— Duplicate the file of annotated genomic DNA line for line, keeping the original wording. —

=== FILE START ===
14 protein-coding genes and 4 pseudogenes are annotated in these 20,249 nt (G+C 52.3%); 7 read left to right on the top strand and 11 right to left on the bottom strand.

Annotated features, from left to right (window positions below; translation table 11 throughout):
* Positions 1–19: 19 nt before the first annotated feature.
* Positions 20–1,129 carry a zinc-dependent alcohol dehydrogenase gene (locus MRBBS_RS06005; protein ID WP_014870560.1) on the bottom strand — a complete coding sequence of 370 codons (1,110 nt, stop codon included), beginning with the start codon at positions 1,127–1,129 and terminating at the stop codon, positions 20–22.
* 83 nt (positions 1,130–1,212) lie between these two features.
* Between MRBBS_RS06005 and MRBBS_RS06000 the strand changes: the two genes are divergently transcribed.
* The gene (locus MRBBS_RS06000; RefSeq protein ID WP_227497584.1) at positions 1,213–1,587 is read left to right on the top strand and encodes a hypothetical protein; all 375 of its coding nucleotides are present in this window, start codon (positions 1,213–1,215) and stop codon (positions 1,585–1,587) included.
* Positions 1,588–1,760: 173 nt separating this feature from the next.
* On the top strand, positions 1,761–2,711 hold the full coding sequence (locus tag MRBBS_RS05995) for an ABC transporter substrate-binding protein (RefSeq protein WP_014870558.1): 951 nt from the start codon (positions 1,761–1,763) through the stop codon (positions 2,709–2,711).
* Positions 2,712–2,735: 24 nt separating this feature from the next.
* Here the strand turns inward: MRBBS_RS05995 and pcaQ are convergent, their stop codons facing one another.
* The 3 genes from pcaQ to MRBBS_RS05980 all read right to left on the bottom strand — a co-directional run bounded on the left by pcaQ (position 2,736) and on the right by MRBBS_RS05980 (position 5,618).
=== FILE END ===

14 protein-coding genes and 4 pseudogenes are annotated in these 20,249 nt (G+C 52.3%); 7 read left to right on the top strand and 11 right to left on the bottom strand.

Annotated features, from left to right (window positions below; translation table 11 throughout):
* Positions 1–19: 19 nt before the first annotated feature.
* Positions 20–1,129 carry a zinc-dependent alcohol dehydrogenase gene (locus MRBBS_RS06005; protein ID WP_014870560.1) on the bottom strand — a complete coding sequence of 370 codons (1,110 nt, stop codon included), beginning with the start codon at positions 1,127–1,129 and terminating at the stop codon, positions 20–22.
* 83 nt (positions 1,130–1,212) lie between these two features.
* Between MRBBS_RS06005 and MRBBS_RS06000 the strand changes: the two genes are divergently transcribed.
* The gene (locus MRBBS_RS06000; RefSeq protein ID WP_227497584.1) at positions 1,213–1,587 is read left to right on the top strand and encodes a hypothetical protein; all 375 of its coding nucleotides are present in this window, start codon (positions 1,213–1,215) and stop codon (positions 1,585–1,587) included.
* Positions 1,588–1,760: 173 nt separating this feature from the next.
* On the top strand, positions 1,761–2,711 hold the full coding sequence (locus tag MRBBS_RS05995) for an ABC transporter substrate-binding protein (RefSeq protein WP_014870558.1): 951 nt from the start codon (positions 1,761–1,763) through the stop codon (positions 2,709–2,711).
* Positions 2,712–2,735: 24 nt separating this feature from the next.
* Here the strand turns inward: MRBBS_RS05995 and pcaQ are convergent, their stop codons facing one another.
* The 3 genes from pcaQ to MRBBS_RS05980 all read right to left on the bottom strand — a co-directional run bounded on the left by pcaQ (position 2,736) and on the right by MRBBS_RS05980 (position 5,618).